British Leyland – The History, the Engineering, the People is a book for those of us with a love hate relationship with the ubiquitous British Leyland. During the 1960s vehicle makers all over the world were looking to expand and amalgamate as at the time it was considered the only way they could survive. As a major manufacturing nation Britain at the time had a large number of makers of all kinds of vehicles and gradually many of them joined together to form two large companies. The first of these was the Leyland Motor Corporation which was principally involved with the manufacture of commercial vehicles although they had also recently diversified into cars. The other major concern was British Motor Holdings, owners of some of Britain’s iconic car makes including Austin, Morris, Wolseley and Riley to name but a few. […]
Our video this week is a little something different. It is a internal corporate video from British Leyland on the importance of quality in building a car. Some may laugh at this now, but it is obvious that the powers that be at British Leyland knew the had a problem and had to do something to address it. “The Quality Connection” is just such an attempt. If nothing else, view this 24 minute video for all the period cars you will see. And try, just try, not to imagine Eric Idle, John Cleese, or any other of the Monty Python bunch coming out to stop the video as “too serious” or something. It really does look almost like a comedy sketch to us these days, but then history and perspective can do that.
History repeats itself first as tragedy, then as farce … then as the Mini. An announcement that two new versions of Britain’s most successful car will soon be produced at BMW’s Cowley plant offers coruscating insights into national identity, consumer psychology and the realities of design today. It was on August 26, 1959, when ice-cream colored Ford Zodiacs with fluted chrome still wafted along dual-carriageways, that the Mini 1.0 appeared. As a small boy my father took me to see one of the first at the Rocket Garage in Liverpool. What was obvious even — perhaps specially — to a child was ingenuity of a high order. Alec Issigonis’s insistence on compactness and his refusal of “style” produced the most unusual and influential car ever. But Issigonis had a demanding personality: he insisted, for example, that discomfort kept drivers helpfully […]
An interesting article from The Yuma Sun …. Stan Gourley is a man who obviously loves cars, particularly his 1970 Triumph TR6. The car sits in his garage, partially restored. “You know,” Gourley said, looking at his jasmine yellow car, “it’s really sad to think that in 20 or 30 years this TR-6 would probably be a Chevrolet Camaro or a Pontiac GTO or an Oldsmobile 442.” Gourley, a man who knows British sports cars, explains that he thinks what happened to the British Leyland Co. back in the ’70s and what is occurring to General Motors now is too similar to be ignored. “They were a giant company that dominated the market for British cars in the ’60s and ’70s, but then they had real labor problems, the government nationalized the companies, then guaranteed billions of dollars in bailout […]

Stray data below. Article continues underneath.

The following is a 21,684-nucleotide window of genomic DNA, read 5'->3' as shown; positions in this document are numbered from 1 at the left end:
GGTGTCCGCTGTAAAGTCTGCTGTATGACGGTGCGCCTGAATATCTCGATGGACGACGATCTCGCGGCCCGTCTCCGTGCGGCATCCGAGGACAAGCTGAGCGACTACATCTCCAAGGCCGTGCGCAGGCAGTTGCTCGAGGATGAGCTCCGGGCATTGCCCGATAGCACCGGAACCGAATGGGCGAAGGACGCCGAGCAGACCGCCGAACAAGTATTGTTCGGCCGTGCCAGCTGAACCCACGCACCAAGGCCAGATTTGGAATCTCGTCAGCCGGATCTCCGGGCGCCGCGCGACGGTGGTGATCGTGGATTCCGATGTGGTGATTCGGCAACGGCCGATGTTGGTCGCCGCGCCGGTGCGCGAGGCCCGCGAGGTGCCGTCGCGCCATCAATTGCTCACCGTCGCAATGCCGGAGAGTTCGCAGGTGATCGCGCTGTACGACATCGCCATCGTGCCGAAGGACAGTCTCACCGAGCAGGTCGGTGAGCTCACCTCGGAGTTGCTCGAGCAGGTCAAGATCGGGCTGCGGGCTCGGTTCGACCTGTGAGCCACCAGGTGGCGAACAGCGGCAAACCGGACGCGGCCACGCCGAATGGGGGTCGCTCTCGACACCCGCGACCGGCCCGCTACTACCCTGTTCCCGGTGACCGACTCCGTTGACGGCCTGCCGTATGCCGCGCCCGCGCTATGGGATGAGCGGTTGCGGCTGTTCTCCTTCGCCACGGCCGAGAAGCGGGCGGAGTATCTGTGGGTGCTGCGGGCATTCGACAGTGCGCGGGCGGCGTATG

The MG sports car is now back on sale in Britain. The company’s story is an amazing one of survival since the birth of the marque in the 1920s. It survived ownership by BMC, British Leyland, BMW and is now in Chinese hands. Yet, this nifty little sports car is still there bearing its badge with pride. So with the rebirth of the brand in Britain, it is perhaps appropriate to look at the model which drove MG into modern times. The MG TD was arguably the most popular of all the T series cars. It followed the success of the TC Midget which made inroads into the United States market. Underpinned by the success of the TC, the TD answered calls for a bigger and better equipped car. MG was then owned by the Nuffield Group and as the […]
A faltering auto giant whose brands are synonymous with the open road. Hundreds of thousands of unionized workers with powerful political backers. An urgent plea for the government to write a virtual blank check. This is not the story of Ford and General Motors, but British Leyland, a car company that went through £11 billion of inflation-adjusted British taxpayer money, or $16.5 billion, in the ’70s and ’80s before going out of business. All that is left of the company now are memories of cars like the Triumph, and a painful lesson in the limited effectiveness of bailouts.